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Katrina washes away lives-but not hope


At press time, a portion of New Orleans had suffered more flooding from a second storm, Hurricane Rita. Federal officials said it would take two to three weeks to pump out the additional floodwaters. The Army Corps of Engineers estimates the city's system of levees won't be completely repaired until next June, according to news reports.

National report - Dr. Erin Boh, M.D., decided to wait out Hurricane Katrina. After all, she thought, she could stay with her former husband in an 1840s New Orleans house that was built of sturdy cypress, and she and her 13-year-old daughter, Stella, had stocked up on flashlights, batteries, bottled water, even a transistor radio.

"We lost electricity and a huge tree fell down and knocked the balcony off of the house next to us. It was a bit scary, but we thought we had come through the storm fine," recalls the Tulane University professor of dermatology. "Then the next day we noticed water in the street. It was just trickling in. Nobody knew where it was coming from. There was absolutely no official communication."

But by the next day, the situation had become clear: The city was flooding and they needed to evacuate. So Dr. Boh, former husband Leo Radosta and Stella piled a laptop computer, personal documents, a can opener and several cans of tuna fish into the car, along with two very nervous cats and a Collie. Only blocks from home, the car stalled out in 2 feet of water.

"There was nobody on the road that night," Dr. Boh recalls. They reached Baton Rouge and stayed the night with family, then headed the next day for Lafayette, to reach a car dealership and a nearby kennel.

"The car broke down in the small town of Crowley, so we just abandoned it. We were just trying to get out," Dr. Boh says.

Doctors reach out

Dr. Boh is just one of approximately 150 dermatologists who have been displaced by Hurricane Katrina, says Dr. Clay Cockerell, M.D., president of the American Academy of Dermatology (AAD) - just one of the dermatologic associations that has gone into overdrive to help its members in need.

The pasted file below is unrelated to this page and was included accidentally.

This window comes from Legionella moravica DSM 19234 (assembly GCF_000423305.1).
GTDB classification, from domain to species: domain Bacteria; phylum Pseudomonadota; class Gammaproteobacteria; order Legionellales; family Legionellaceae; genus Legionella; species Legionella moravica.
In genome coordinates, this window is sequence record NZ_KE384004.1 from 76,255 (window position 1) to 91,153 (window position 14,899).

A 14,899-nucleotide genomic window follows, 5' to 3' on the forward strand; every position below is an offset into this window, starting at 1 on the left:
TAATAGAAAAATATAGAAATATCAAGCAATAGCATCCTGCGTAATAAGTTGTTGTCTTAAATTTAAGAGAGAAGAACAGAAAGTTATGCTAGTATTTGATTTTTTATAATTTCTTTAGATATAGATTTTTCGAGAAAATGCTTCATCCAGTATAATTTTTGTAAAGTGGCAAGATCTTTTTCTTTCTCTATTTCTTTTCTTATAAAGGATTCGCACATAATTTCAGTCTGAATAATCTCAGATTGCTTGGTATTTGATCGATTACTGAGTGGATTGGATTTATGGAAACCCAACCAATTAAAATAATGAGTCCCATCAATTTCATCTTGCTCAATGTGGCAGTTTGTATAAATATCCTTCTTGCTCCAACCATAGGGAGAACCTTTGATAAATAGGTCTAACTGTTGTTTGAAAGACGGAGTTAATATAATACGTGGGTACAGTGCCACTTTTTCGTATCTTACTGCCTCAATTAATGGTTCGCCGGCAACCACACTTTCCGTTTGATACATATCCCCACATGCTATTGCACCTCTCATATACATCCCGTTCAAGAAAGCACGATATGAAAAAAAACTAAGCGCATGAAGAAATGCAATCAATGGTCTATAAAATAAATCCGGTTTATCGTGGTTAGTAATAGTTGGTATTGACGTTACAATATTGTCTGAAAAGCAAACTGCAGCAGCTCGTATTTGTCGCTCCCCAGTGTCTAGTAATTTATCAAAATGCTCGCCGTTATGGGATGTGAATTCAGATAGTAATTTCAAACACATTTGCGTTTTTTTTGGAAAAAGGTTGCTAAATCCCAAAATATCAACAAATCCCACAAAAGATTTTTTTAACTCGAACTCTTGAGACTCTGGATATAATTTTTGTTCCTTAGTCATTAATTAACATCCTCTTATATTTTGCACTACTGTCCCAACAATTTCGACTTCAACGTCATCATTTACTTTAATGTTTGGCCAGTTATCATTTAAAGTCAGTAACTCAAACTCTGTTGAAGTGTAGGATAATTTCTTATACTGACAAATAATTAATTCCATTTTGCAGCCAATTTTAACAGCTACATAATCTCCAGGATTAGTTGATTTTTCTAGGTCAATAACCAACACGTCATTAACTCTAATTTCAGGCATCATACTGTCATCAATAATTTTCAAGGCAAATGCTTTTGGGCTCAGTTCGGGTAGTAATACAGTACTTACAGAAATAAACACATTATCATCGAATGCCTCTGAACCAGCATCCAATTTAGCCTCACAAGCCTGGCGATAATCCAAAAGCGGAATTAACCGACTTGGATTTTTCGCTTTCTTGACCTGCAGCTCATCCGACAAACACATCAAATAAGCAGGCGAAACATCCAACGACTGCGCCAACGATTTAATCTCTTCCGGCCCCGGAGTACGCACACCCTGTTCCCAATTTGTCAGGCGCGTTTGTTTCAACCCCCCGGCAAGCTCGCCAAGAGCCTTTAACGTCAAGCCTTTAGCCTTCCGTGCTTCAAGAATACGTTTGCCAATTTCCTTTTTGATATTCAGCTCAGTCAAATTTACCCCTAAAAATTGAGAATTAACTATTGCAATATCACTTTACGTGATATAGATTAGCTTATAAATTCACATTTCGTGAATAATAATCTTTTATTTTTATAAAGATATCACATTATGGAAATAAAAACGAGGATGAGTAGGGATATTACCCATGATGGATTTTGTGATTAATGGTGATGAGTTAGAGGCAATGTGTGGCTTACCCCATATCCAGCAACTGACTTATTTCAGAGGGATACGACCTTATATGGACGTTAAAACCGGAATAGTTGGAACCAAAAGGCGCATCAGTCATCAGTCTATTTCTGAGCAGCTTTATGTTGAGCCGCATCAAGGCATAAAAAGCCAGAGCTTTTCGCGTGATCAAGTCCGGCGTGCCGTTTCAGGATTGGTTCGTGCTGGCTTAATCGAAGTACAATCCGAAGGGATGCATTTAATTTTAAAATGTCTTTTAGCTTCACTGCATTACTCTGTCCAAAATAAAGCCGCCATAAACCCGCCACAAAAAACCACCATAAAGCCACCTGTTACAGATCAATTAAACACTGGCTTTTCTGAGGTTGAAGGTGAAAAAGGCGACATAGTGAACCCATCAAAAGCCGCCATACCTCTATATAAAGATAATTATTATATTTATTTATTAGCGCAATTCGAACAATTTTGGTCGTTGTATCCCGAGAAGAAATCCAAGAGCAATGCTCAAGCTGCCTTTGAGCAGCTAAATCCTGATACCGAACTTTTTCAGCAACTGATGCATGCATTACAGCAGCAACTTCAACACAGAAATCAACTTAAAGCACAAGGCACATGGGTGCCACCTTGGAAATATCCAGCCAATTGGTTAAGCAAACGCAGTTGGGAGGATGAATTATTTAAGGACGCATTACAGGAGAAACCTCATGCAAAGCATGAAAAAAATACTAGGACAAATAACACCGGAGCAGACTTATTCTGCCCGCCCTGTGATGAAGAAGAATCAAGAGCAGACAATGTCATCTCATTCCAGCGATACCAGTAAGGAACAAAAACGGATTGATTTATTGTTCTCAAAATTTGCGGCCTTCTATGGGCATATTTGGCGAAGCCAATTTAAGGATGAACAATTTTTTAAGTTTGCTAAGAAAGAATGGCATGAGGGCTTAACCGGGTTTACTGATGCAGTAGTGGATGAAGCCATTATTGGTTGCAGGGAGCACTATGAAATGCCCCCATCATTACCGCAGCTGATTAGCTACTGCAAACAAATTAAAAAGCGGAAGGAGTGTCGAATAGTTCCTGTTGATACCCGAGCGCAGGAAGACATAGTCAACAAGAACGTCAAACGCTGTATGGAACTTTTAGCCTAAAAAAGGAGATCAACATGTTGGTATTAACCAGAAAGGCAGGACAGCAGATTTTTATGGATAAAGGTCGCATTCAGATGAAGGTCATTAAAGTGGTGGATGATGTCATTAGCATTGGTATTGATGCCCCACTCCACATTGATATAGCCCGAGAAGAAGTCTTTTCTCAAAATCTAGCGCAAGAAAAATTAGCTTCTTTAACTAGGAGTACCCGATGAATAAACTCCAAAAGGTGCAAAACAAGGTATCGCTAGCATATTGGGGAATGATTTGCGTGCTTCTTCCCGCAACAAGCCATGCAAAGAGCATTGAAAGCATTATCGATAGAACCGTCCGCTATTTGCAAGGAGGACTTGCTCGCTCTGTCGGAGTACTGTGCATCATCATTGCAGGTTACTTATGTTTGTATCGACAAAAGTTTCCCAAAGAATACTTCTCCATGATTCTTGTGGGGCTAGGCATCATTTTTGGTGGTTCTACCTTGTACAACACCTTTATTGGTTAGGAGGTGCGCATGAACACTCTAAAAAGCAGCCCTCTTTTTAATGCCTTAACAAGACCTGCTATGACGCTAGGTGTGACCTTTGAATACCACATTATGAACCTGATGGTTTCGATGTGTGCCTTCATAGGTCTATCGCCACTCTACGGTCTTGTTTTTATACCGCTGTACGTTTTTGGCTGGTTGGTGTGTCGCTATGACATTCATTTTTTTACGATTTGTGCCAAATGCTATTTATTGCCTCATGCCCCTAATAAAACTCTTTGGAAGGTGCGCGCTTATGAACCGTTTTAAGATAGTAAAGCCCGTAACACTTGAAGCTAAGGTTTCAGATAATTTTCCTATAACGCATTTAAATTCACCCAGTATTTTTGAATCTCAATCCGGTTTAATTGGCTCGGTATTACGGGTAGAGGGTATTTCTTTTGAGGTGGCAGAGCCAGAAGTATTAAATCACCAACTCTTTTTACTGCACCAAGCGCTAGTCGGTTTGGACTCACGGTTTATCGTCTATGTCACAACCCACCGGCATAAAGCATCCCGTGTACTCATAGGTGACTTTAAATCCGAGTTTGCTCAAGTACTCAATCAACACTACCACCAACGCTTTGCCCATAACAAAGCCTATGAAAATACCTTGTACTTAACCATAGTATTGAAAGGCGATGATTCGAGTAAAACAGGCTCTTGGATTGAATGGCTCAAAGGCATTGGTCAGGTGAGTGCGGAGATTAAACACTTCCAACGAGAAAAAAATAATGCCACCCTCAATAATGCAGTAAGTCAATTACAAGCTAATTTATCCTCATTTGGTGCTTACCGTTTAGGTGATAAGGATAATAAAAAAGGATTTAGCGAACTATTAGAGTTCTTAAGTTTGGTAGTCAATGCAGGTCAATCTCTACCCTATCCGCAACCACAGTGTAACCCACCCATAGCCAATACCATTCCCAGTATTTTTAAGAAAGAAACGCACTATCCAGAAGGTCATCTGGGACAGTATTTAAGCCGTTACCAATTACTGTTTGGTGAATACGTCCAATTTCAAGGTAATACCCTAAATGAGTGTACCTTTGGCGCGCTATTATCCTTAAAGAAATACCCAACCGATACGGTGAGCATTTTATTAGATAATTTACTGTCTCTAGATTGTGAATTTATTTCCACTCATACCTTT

"Basically, we're acting as a clearinghouse, connecting people with one another," Dr. Cockerell says, noting that the AAD Web site is buzzing with physicians nationwide offering housing and support to their displaced colleagues.

Dr. Boh is a prime example: Not only is she currently living in a cottage behind Dr. Cockerell's Dallas house, but another Dallas dermatologist has lent her a car, while Dr. Alan Menter - who specializes in psioriasis and chronic diseases, just as does Dr. Boh - has set her up with part-time work.

"The dermatology community has been incredibly generous. They even set up a speaking engagement for me in Orlando in a few weeks, so I could have some semblance of normalcy," Dr. Boh says.

Dr. Boh intends to return to her native New Orleans as soon as possible. Of course, Tulane University Hospital, where she works, is closed indefinitely, as are many of the city's other facilities. And officials say several hospitals - including Charity, the city's largest public hospital and trauma center - may be beyond repair.

Still, "The dermatology community in New Orleans is very strong, so I think most of us will be heading back," Dr. Boh says. "Many will go and set up temporary facilities. But I know some people, their practices were completely decimated - they've just given up and are moving to different states."

Challenges ahead

Dr. William Coleman, M.D., vice president-elect of the AAD, also plans to resume his cosmetic surgery practice in Metairie, La. Dr. Coleman evacuated before the storm with his wife, one of his sons, his father, two dogs and a cat.

While living temporarily in a friend's home in Jackson, Tenn., he continued to track down other dermatologists and fulfill his duties as editor-in-chief of Dermatologic Surgery via e-mail and cell phone.

Meanwhile, he made four trips back to Metairie to survey the damage.

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